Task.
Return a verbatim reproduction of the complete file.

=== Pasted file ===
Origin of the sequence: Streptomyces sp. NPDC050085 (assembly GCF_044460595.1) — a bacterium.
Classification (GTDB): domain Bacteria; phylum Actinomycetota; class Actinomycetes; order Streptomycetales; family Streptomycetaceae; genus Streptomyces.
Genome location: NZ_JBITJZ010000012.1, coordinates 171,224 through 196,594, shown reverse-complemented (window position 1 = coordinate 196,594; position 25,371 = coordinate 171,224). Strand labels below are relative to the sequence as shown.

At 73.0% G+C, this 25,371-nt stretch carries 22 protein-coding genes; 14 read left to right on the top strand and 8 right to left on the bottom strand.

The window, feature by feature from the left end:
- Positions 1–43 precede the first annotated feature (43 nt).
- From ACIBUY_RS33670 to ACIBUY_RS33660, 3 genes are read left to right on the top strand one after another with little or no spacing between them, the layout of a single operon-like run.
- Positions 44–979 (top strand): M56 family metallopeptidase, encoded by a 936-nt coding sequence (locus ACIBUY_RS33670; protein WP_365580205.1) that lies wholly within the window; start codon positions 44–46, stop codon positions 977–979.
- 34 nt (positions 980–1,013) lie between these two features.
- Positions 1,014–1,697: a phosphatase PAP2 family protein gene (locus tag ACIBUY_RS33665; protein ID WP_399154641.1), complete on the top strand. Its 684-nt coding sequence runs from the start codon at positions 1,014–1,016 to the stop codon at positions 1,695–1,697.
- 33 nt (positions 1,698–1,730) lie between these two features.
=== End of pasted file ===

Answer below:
Origin of the sequence: Streptomyces sp. NPDC050085 (assembly GCF_044460595.1) — a bacterium.
Classification (GTDB): domain Bacteria; phylum Actinomycetota; class Actinomycetes; order Streptomycetales; family Streptomycetaceae; genus Streptomyces.
Genome location: NZ_JBITJZ010000012.1, coordinates 171,224 through 196,594, shown reverse-complemented (window position 1 = coordinate 196,594; position 25,371 = coordinate 171,224). Strand labels below are relative to the sequence as shown.

At 73.0% G+C, this 25,371-nt stretch carries 22 protein-coding genes; 14 read left to right on the top strand and 8 right to left on the bottom strand.

The window, feature by feature from the left end:
- Positions 1–43 precede the first annotated feature (43 nt).
- From ACIBUY_RS33670 to ACIBUY_RS33660, 3 genes are read left to right on the top strand one after another with little or no spacing between them, the layout of a single operon-like run.
- Positions 44–979 (top strand): M56 family metallopeptidase, encoded by a 936-nt coding sequence (locus ACIBUY_RS33670; protein WP_365580205.1) that lies wholly within the window; start codon positions 44–46, stop codon positions 977–979.
- 34 nt (positions 980–1,013) lie between these two features.
- Positions 1,014–1,697: a phosphatase PAP2 family protein gene (locus tag ACIBUY_RS33665; protein ID WP_399154641.1), complete on the top strand. Its 684-nt coding sequence runs from the start codon at positions 1,014–1,016 to the stop codon at positions 1,695–1,697.
- 33 nt (positions 1,698–1,730) lie between these two features.